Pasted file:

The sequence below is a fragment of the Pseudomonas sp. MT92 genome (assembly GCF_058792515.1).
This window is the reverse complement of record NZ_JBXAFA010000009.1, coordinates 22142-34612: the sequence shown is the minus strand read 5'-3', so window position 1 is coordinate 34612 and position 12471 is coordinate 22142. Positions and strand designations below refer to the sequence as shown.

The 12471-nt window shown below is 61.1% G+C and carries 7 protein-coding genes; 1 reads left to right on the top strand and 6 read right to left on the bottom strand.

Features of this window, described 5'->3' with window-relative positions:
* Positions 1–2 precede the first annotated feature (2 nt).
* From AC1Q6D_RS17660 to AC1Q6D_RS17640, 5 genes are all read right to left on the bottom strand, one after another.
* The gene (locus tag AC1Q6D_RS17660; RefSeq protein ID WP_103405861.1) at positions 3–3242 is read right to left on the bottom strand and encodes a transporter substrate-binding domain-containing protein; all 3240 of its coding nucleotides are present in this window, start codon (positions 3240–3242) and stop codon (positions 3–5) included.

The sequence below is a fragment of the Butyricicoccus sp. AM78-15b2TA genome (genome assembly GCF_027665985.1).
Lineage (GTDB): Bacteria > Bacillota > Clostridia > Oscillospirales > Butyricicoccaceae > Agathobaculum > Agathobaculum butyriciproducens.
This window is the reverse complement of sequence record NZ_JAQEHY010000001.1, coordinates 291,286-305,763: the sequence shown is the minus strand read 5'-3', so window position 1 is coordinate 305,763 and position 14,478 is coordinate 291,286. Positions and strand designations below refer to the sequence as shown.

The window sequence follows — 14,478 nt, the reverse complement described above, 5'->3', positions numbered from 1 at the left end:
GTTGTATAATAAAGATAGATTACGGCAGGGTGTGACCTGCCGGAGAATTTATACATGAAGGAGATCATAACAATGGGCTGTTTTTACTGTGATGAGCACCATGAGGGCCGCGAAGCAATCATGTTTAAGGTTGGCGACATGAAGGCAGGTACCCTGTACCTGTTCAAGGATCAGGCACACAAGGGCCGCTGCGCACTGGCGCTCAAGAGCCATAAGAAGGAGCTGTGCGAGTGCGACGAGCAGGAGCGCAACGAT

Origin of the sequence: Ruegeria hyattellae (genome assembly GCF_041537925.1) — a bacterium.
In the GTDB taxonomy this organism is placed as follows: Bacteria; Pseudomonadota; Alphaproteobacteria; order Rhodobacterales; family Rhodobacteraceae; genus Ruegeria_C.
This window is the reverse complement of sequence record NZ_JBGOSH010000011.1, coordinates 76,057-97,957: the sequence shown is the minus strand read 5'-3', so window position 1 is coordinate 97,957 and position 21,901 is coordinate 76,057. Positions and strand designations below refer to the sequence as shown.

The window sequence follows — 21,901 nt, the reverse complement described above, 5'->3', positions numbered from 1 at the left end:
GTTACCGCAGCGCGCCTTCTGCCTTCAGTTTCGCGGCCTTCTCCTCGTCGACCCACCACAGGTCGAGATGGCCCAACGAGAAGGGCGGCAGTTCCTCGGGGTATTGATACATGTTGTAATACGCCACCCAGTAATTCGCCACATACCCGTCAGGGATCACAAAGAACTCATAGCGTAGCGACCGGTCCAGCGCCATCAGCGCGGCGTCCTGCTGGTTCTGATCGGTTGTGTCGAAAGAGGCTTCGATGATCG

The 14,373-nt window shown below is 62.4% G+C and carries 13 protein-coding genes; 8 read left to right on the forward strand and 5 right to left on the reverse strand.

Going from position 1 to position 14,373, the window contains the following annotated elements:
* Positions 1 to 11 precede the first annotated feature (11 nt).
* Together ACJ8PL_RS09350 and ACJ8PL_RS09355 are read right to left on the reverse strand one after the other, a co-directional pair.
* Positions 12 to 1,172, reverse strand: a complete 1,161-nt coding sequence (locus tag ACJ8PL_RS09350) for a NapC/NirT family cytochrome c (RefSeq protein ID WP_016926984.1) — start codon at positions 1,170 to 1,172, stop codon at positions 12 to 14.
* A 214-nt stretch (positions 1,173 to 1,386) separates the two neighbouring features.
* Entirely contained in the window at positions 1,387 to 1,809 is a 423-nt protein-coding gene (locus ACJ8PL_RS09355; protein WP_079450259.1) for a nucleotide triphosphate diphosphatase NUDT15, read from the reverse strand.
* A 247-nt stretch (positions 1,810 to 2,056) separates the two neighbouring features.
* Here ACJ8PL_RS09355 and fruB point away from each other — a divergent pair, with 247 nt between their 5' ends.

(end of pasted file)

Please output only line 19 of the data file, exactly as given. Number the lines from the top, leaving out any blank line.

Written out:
Going from position 1 to position 14,373, the window contains the following annotated elements: